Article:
News & Events for Chesapeake Bay
GA Legislature Rescinds Anchoring Restrictions
Date Posted: 2020-06-24
Source: Ed Tillett, Editor-in-Chief
Boaters transiting the coastal waters of Georgia are celebrating the passage of a new set of regulations related to anchoring and management of onboard waste in the state. House Bill 833 breezed through the state’s Senate on a vote of 48-1 on Tuesday, June 23, 2020.
The new measure revises and rescinds most regulations that were enacted in 2019 that required vessels to purchase anchoring permits, maintain logs of when and where they pumped waste holding tanks, and maintain 1,000 feet distances from structures when anchored.
The Atlantic Intracoastal Waterway along Georgia’s coastline is transited by thousands of visiting vessels each year. Many of those boaters spend time anchored while moving along the waterway. The coastal waters are also used as a recreational resource by fishermen and weekend and vacationing boaters.
A coalition of boating interest groups, publishers and the National Marine Manufacturers Association opposed the original law and worked toward a solution over the past year. “This is a tremendous victory for the recreational boating community and a true testament to the impact that local boaters can make at the state level when advocating for this wonderful pastime,” said Lee Gatts, NMMA Southeast policy and engagement manager.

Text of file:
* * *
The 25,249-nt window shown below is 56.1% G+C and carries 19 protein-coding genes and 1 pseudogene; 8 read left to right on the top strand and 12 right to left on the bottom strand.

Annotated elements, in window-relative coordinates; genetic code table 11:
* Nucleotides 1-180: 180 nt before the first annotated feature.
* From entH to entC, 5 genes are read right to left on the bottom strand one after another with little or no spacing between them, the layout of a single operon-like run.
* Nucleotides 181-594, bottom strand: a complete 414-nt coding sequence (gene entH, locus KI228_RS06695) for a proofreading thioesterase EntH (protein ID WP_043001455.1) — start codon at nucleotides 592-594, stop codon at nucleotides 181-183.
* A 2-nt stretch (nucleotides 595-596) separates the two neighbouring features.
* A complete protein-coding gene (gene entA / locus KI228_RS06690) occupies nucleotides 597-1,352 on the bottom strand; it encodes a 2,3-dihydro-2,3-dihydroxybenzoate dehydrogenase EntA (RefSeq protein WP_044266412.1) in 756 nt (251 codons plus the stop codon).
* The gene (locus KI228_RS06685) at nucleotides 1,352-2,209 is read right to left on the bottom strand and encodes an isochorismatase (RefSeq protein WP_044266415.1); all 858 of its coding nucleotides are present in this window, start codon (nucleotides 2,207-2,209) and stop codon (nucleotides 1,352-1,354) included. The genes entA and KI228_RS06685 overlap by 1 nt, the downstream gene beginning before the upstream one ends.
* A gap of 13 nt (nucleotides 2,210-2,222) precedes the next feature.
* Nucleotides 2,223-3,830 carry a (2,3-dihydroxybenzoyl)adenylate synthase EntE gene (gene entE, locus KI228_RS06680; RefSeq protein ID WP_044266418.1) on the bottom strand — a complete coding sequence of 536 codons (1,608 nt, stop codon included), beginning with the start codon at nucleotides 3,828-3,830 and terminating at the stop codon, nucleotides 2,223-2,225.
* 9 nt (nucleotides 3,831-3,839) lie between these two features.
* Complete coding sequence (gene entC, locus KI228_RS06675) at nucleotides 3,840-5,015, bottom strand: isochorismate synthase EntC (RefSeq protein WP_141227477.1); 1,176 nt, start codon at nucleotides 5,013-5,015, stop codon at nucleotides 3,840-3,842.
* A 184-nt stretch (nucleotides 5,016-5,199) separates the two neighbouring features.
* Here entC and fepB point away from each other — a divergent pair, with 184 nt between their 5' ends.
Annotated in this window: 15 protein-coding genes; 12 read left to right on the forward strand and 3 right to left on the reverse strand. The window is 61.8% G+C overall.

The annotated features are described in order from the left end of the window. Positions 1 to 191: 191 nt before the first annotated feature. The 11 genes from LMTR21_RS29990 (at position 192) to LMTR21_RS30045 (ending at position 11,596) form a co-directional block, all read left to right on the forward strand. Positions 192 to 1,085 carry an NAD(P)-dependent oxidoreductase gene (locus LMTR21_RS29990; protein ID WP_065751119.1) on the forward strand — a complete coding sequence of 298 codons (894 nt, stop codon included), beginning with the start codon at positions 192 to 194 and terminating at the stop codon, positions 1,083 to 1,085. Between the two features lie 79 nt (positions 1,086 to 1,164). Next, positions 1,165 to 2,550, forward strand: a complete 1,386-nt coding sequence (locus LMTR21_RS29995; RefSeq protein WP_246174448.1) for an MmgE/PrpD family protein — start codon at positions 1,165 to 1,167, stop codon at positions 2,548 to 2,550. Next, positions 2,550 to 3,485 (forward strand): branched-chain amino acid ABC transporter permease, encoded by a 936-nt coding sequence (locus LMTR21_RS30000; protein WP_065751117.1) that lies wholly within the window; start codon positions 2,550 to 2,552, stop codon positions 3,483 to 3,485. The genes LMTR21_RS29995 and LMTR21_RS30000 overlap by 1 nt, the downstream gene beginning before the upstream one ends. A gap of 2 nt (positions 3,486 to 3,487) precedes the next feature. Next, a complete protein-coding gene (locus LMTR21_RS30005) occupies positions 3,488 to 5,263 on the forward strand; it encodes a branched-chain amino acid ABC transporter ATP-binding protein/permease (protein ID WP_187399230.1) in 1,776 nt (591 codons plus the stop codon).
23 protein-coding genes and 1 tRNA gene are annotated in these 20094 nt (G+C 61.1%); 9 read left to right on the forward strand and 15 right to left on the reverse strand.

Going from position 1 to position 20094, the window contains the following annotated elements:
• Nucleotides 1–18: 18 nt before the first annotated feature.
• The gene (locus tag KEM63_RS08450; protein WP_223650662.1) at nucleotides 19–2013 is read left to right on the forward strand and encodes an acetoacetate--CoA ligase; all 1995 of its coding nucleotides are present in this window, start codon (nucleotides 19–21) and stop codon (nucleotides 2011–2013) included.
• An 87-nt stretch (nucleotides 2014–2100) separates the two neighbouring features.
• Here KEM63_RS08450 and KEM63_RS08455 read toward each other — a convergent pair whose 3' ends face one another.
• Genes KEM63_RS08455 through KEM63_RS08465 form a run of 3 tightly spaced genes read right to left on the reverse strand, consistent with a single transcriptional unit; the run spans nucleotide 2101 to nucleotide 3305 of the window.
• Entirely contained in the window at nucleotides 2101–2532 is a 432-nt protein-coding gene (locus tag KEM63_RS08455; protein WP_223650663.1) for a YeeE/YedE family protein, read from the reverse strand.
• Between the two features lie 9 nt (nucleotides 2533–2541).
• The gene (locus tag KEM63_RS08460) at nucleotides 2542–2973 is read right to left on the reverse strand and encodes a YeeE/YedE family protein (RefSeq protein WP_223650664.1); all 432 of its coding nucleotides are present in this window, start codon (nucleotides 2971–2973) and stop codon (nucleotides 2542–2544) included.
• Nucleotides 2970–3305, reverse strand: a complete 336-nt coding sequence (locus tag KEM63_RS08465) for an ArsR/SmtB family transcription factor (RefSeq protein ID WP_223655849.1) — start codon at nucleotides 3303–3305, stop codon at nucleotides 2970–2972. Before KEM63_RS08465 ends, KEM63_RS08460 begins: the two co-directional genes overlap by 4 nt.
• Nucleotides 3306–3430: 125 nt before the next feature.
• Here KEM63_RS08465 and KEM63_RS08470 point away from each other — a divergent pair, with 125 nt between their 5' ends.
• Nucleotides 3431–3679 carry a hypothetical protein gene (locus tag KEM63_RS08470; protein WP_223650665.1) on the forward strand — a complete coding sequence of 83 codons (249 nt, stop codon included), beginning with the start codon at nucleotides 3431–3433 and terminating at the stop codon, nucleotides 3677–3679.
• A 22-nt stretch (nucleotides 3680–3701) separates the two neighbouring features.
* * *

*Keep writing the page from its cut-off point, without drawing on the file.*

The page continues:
The new law provides specific definitions and reasonable guidelines for vessels to anchor at least 500 feet from shellfish beds, 300 feet from marinas, and 150 feet from other marine structures.
Additionally, HB-833 creates “short term” (14 days) and “long term” anchoring, allowing a vessel to anchor for 14 cumulative days in the same location before needing to apply for a long-term anchoring permit. It also removes unnecessary discharge language that was implemented last year by Georgia HB-201, as federal law already prohibits the dumping of untreated sewage into the water.
Sponsored by Georgia Representative Ron Stephens, the bill passed the Georgia House on March 12 but was temporarily delayed in the Senate due to COVID-19. Lawmakers resumed session last week and the bill passed the Senate by a vote of 48 to 1. The legislation now heads to Governor Kemp who is expected to sign the bill into law.
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